Enrollment Technologies Attract Students
- By Julie Sturgeon
- August 1st, 2009
A recent survey of 1,000 college-bound seniors — sponsored by OmniUpdate and the National Research Center for College & University Admissions, among others — reveals some profound shifts recruiters can no longer ignore:
- 88 percent of students say if an institution’s Website content doesn’t meet their expectations, they’re disappointed and might consider dropping that school from their search.
- 57 percent say if they notice the content or text on a school’s Website is out of date, incorrect, or unhelpful, they will probably take it off their list.
- 70 percent feel universities should create a presence within social networks or communities to promote their programs.
- 75 percent want institutions to create their own private (invitation-only) social networking communities for students.
- 70 percent prefer completing an application online.
- 60 percent would like the ability to communicate online with current students; 50 percent want that option with faculty.
It didn’t take a survey to convince Florida Keys Community College (FKCC) it was on the wrong path. Sure, the demographics in the Florida Keys changed, the cost of living rose dramatically, and the hurricanes in 2005 drove off a lot of the feeder populations. But the fact that the school had no real approach to managing enrollment — recruiter Elizabeth Love worked out of a three-ring binder, with sticky notes on various pages — translated into 30- and 40-percent decreases over several years.
“Pretty abysmal,” summed up FKCC’s IT director Bryan Gilchrist. He decided to turn the situation around by investing in a central resource management program (CRM). It went live on April 1, 2009, after roughly eight months of pilots.
The applause is coming from as far away as California Polytechnic Institute on the West Coast. CalPoly has always been on the cutting edge of recruitment technology, when it shifted its media to CD-ROMs in the early 1990s. By 1999, Assistant Vice President James Maraviglia had kicked direct mail to the curb to focus on Internet outreach strategies and enrollment applications. Green living hadn’t yet come into fashion — it was strictly in response to student demand, he said.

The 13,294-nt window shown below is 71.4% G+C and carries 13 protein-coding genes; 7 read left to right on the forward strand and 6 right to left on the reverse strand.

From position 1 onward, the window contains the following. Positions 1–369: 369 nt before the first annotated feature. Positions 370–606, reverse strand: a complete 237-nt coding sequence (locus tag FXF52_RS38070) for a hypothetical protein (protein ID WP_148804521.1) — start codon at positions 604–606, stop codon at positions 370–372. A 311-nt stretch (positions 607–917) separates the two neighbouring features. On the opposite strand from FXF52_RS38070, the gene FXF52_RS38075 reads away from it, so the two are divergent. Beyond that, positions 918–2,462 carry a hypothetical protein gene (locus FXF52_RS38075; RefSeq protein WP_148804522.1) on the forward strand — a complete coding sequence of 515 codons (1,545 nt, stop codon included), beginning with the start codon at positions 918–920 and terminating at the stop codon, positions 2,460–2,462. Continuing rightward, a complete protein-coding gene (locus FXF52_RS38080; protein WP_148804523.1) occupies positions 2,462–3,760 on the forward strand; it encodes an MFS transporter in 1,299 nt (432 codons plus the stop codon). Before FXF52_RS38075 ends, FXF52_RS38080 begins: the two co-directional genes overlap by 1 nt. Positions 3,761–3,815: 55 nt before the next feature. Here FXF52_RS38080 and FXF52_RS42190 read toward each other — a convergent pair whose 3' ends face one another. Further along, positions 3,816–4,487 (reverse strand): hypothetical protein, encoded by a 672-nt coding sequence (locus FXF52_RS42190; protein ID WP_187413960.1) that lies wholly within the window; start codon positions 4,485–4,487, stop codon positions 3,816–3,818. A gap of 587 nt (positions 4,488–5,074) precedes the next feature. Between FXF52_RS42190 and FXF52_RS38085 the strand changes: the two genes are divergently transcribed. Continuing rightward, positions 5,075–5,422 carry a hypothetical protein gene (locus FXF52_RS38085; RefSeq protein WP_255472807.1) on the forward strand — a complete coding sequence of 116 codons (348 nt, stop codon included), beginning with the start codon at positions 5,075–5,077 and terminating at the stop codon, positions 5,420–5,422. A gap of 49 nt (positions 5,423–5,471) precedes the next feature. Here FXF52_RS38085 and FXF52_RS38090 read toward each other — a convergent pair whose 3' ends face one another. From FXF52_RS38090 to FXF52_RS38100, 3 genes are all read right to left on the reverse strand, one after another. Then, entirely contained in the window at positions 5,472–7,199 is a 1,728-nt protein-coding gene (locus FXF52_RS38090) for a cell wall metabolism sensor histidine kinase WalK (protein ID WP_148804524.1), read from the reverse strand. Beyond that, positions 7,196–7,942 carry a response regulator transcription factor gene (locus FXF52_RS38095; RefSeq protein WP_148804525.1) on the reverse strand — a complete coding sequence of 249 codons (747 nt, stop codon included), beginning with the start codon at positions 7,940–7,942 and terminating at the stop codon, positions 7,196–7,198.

“Our focus groups of 16- and 17-year-olds told us that we had seven seconds to capture their attention, and you’re not going to do it by a letter or brochure,” Maraviglia reported. He’s never run into a disadvantage over the decision, particularly since these days, he even communicates daily with his daughter living in a hut in Kenya with no running water, thanks to a solar-powered BlackBerry.
But whether his staff is chatting live, sending out broadcast phone messages, instant messaging, or streaming video e-mail messages, “You have to be able to manage your eyeballs,” he said. “A CRM is a must to manage your knowledge base.”
Sometimes, an impact on enrollment comes from an unexpected corner. For example, a class capture system that puts professors’ lessons online for student review. The initial draw for this technology is to enhance the classroom experience, reduce note taking, and increase participation. The University of New Haven’s goal was to improve student retention and satisfaction.
“When prospective students and their families visit the University, they’re actually brought into a room to view a demonstration of a typical class at our University. The response has been tremendous,” Vincent Mangiacapra, chief information officer, said. “Before making such a large investment in their child’s education, every parent seeks assurance that they are obtaining the highest quality educational experience from our highly regarded faculty.”